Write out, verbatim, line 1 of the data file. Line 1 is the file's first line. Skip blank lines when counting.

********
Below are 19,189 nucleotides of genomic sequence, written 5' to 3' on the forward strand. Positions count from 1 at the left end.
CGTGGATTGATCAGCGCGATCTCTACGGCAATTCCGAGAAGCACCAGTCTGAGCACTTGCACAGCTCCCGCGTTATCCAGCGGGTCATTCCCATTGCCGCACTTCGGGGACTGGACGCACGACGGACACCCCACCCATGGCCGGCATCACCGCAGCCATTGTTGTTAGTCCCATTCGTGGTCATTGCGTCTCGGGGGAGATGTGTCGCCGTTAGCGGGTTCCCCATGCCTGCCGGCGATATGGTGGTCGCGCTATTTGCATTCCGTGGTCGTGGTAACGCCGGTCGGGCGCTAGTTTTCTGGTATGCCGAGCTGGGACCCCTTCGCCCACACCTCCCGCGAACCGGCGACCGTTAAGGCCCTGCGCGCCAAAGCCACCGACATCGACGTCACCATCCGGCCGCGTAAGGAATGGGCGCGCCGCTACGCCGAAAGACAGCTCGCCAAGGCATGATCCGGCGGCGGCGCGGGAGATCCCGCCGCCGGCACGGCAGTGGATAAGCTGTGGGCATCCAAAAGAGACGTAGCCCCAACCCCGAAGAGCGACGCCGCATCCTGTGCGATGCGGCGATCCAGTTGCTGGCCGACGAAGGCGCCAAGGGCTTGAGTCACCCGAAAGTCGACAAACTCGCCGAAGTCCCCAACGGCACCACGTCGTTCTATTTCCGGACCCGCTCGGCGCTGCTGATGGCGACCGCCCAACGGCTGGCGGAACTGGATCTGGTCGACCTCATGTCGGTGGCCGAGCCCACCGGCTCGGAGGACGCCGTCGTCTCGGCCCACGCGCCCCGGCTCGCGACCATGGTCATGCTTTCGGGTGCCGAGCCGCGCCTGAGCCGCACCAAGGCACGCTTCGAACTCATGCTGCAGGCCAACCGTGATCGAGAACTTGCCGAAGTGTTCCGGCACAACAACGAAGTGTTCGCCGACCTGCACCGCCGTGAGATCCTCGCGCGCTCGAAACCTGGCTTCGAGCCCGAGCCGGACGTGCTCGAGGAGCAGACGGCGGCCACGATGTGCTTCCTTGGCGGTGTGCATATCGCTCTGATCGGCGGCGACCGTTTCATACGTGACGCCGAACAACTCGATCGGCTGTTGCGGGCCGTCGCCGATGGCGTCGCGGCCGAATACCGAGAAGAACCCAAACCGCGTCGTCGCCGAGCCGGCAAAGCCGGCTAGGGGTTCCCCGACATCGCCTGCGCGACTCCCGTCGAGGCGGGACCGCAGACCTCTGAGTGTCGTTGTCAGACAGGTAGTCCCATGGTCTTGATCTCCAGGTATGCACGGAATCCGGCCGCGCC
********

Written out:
Below are 19,189 nucleotides of genomic sequence, written 5' to 3' on the forward strand. Positions count from 1 at the left end.